They need stake and interest holders to not know;
how much money they’re funneling to their friends at the Modrall and others.  Modrall makes so much money, through their large bore pipeline into APS' operational fund, that the amount they guzzle is secret.  The board spends without limit and without oversight.

The "oversight" that the APS school board is supposed to provide amounts to
  1. meetings in held secret, 
  2. of which no recording is made, and 
  3. over which, there is no oversight. 
    Subordinate oversight is not oversight; it is an oxymoron.
KRQE has been in the bag for APS for a long time; for at least as long as, former school board member and direct beneficiary of APS’s willingness to squander millions of dollars in cost-is-no-object legal defenses for school board members and senior administrators, Marty Esquivel has been their lawyer.

In fairness, it’s not just KRQE covering for APS.
You will notice that there isn’t a word of this in the Journal this morning. Nor anything (a cursory search revealed) from KOB or KOAT.  No surprise there.

When the Journal finally does get around to it, if they get around to it, they cannot be expected to have honestly investigated and reported upon the wholly unjustifiable amount of money the leadership of the APS squanders every year on litigation and legal weaselry.

cc KRQE upon posting
KRQE responded "The settlement follows the dismissal order – just scroll down"

Thursday, April 20, 2017

Pat Davis, Congressman, Role Model. Not.

With his announcement that he is running for Congress, and whether he has even considered it or not, Albuquerque City Councilor Pat Davis would have voters believe that he is ready to step up as one of New Mexico's five senior most Congressional role models.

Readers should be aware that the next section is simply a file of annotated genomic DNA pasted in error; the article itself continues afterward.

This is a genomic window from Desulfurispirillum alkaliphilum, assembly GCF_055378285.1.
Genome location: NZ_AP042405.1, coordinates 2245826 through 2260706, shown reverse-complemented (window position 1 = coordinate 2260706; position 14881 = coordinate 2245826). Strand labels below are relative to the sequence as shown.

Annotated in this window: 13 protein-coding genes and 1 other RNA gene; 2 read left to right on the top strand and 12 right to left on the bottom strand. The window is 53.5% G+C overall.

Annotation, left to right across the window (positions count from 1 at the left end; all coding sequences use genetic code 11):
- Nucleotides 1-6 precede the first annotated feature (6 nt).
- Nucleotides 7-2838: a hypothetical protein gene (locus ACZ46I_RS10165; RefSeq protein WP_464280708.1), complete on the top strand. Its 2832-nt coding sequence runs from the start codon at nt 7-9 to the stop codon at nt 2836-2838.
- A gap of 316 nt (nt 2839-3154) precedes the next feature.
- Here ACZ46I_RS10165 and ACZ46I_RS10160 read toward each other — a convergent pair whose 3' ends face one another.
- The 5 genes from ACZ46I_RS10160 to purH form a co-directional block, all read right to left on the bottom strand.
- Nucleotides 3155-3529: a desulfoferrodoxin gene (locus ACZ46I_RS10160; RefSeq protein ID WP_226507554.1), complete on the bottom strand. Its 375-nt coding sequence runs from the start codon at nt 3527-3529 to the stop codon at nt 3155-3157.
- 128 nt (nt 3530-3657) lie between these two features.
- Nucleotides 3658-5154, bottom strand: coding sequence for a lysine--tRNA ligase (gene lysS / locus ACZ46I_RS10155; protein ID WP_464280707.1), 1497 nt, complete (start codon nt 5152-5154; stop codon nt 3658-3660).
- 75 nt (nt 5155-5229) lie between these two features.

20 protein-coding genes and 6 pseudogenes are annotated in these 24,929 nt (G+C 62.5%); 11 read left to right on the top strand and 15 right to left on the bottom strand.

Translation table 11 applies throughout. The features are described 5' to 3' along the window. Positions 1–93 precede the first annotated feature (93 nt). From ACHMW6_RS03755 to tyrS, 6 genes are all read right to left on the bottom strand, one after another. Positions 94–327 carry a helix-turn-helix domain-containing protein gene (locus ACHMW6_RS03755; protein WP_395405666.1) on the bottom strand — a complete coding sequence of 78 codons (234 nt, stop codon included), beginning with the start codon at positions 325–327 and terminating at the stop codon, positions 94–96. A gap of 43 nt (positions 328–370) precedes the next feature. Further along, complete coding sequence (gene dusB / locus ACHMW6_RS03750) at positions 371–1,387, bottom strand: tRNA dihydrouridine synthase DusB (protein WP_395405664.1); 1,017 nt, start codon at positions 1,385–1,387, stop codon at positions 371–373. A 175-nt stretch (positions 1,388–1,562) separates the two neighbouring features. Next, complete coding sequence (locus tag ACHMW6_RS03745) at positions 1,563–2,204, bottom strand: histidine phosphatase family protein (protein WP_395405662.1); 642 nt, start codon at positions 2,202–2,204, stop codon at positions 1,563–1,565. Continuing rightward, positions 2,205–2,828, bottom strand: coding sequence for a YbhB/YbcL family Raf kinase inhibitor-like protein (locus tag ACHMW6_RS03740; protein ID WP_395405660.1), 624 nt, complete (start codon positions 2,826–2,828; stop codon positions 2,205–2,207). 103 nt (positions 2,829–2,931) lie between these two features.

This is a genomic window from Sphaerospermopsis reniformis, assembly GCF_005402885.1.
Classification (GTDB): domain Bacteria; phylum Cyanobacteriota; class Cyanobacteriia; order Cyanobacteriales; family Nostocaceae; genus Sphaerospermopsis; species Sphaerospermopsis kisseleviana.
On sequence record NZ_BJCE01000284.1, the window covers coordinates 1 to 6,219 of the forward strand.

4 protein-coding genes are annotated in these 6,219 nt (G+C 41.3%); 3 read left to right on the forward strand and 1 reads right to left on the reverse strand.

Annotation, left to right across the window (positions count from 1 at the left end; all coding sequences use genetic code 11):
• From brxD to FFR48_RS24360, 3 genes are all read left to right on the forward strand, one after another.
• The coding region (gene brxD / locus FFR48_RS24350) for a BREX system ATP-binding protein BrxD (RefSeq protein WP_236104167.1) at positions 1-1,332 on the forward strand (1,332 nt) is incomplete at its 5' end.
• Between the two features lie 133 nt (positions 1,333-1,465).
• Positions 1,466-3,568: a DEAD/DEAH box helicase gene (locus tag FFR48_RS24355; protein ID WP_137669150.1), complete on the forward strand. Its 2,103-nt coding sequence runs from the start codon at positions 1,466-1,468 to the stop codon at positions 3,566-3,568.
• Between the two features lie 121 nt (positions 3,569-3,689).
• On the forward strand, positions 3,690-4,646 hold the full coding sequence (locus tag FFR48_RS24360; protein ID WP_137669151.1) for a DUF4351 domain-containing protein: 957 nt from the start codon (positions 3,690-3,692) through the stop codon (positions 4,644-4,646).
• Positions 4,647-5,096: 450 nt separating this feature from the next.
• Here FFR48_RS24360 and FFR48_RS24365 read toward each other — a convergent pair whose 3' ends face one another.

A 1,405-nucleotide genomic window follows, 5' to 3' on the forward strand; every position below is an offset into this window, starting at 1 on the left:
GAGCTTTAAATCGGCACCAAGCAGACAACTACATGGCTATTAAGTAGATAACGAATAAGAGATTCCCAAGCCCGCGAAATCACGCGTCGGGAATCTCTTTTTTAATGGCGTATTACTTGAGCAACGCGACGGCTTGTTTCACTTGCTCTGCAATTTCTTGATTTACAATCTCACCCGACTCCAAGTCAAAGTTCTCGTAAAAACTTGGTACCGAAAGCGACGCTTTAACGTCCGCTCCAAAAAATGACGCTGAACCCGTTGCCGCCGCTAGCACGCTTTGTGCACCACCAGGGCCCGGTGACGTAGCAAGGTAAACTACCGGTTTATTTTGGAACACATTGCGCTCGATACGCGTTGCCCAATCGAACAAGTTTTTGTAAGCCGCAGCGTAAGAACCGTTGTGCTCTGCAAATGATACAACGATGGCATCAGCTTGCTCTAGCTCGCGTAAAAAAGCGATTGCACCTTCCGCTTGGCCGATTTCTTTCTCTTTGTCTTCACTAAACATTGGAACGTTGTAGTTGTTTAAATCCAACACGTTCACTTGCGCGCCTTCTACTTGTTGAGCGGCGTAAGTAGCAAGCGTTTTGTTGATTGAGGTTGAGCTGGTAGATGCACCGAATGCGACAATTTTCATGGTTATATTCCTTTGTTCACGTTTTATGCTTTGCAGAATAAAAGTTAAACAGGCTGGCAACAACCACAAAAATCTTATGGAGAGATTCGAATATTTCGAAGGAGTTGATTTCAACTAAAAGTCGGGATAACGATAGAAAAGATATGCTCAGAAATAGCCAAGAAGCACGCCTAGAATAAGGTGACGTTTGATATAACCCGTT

Role models of what; and before whom?

What ever else and, for whom other else he wants to be a role model worthy of emulation, he claims to be ready for be a role model for a hundred thousand APS students and their contemporaries in charter and private schools, of honest to God accountability to meaningful standards of conduct and competence within his public service.

That seems unlikely in light of his current stand on role modeling, which is; that he finds compelling language "vague and coded".

To wit; a role modeling clause;

In no case shall the standards of conduct for an adult,
be lower than the standards of conduct for students.
The language could not be less vague; there is no coded language as Davis avers, link.

When given the opportunity to defend this indefensible position, he did not.

He still has not.  Nor will he ever.

Davis is not ready, willing and able to be held accountable as a role model, for students and the communities and community members he would serve, of honest to God accountability to the same standards of conduct as are public school students' higher standards of conduct; ethical standards of conduct.

There is no such thing as an inconspicuous role model.